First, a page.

Why France is banning a food additive allowed in the rest of Europe

Why France is banning a food additive allowed in the rest of Europe
Illustration photo: AFP
France will ban the use of a widely used food additive from 2020, its economy and environment ministries said Wednesday, after studies pointed to potential health risks for consumers.
The two ministries said following advice from health officials, a “decree suspending the sale of food products” containing titanium dioxide from January 1st had been signed and would be published shortly.
The additive, used mainly as a whitening and brightening agent in candies, chewing gum, white sauces and cake icing, is known as the artificial colour E171 on food labels.
It is also used in sunscreens because of the molecule's ability to reflect ultra-violet rays.
But critics say it offers no nutritional value nor extended shelf life, and could pose a risk to humans since the minuscule particles may be able to pass through protective walls of organs such as the liver, lungs or intestines.
France last year said it wished to suspend the sale and production of food products containing titanium dioxide.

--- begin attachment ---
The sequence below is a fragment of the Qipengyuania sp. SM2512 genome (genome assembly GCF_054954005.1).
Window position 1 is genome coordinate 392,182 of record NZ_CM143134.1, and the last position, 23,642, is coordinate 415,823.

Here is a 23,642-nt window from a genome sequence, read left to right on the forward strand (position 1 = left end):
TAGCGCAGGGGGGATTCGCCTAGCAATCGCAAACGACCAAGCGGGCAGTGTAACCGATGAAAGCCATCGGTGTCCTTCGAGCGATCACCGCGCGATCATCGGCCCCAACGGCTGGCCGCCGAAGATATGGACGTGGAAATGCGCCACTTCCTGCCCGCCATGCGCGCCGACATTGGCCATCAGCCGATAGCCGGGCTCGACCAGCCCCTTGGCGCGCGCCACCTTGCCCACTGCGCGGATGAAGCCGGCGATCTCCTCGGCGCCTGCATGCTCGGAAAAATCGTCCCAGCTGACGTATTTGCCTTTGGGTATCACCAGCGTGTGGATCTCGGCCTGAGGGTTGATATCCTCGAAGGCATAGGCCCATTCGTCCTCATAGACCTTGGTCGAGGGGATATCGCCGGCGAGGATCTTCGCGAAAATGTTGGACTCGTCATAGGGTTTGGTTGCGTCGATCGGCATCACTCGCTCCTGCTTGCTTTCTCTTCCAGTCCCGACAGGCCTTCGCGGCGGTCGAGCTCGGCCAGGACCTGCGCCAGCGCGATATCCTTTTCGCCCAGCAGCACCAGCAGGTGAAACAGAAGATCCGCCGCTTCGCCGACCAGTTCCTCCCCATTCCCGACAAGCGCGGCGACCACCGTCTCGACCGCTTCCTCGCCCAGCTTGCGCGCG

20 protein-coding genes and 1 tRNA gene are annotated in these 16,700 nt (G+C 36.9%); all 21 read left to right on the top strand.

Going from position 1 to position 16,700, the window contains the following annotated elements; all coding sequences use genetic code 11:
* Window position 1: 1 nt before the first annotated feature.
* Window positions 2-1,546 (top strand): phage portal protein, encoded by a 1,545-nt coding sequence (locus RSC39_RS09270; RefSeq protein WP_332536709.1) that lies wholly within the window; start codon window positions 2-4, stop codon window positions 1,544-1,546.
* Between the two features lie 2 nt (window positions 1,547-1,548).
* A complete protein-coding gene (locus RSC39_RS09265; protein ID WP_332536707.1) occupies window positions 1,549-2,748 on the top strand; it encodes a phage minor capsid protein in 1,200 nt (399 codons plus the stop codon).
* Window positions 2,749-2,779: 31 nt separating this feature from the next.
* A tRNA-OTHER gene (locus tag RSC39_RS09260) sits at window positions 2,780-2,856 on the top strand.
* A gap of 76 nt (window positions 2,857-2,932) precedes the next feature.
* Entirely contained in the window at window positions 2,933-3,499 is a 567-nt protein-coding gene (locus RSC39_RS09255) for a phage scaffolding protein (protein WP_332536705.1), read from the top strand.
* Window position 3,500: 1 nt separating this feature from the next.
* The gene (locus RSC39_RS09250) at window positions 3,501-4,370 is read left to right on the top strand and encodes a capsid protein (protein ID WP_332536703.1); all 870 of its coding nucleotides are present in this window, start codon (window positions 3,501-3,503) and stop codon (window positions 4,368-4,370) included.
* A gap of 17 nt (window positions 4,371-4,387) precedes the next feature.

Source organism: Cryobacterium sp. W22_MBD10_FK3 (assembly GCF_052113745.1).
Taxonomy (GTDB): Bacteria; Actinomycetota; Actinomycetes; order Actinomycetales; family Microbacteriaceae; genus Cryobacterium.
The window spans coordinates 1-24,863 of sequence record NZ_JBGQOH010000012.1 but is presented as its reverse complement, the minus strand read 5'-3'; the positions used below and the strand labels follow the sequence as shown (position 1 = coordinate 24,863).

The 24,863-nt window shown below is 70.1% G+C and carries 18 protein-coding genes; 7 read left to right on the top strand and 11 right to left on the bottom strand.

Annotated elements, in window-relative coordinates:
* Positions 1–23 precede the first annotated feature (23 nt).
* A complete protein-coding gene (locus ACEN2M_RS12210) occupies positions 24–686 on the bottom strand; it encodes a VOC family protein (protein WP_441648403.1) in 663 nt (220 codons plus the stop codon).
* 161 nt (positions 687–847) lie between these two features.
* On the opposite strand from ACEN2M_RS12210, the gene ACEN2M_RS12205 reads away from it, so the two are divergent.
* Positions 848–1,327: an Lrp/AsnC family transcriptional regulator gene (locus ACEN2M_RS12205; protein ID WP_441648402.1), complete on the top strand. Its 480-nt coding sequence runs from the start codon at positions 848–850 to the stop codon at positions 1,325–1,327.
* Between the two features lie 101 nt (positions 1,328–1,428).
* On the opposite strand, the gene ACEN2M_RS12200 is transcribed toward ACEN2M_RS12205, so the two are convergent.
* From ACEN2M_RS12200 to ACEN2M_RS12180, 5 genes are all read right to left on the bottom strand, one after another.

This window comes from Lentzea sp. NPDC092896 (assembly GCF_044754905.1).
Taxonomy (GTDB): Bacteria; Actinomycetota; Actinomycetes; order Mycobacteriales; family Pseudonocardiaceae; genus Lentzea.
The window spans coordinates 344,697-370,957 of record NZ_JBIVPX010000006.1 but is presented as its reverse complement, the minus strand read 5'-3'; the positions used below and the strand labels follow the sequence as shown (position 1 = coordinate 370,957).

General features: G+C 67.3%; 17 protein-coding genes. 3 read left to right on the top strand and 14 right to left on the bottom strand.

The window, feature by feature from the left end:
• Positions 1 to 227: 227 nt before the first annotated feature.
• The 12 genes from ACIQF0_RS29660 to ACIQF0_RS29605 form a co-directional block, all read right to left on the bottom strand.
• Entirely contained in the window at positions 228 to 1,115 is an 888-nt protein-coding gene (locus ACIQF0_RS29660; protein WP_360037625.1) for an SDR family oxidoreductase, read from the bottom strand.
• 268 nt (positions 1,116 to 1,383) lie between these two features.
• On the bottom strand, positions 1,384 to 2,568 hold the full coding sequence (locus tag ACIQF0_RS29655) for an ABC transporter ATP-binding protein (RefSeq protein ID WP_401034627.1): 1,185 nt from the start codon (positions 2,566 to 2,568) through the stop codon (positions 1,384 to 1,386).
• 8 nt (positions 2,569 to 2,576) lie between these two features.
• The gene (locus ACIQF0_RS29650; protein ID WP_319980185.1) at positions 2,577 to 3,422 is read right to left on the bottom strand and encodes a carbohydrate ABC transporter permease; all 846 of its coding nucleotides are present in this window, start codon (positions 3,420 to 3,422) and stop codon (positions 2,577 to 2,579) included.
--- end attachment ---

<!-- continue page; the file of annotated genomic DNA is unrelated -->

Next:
In 2017 it ordered an inquiry after scientists reported that the additive could cause precancerous lesions in rats.
Researchers from France and Luxembourg found a 40 percent increase in precancerous growths in lab rats who had the molecule added to their drinking water for 100 days.
The French agency for food, environmental and occupational health Anses this week released an analysis of 25 new studies on E171's toxicity, concluding there was a “lack of scientific data” over its harmfulness and recommending the use of “known alternatives”.
Many French candy makers have already stopped using the food colourant ahead of expected restrictions on its use.

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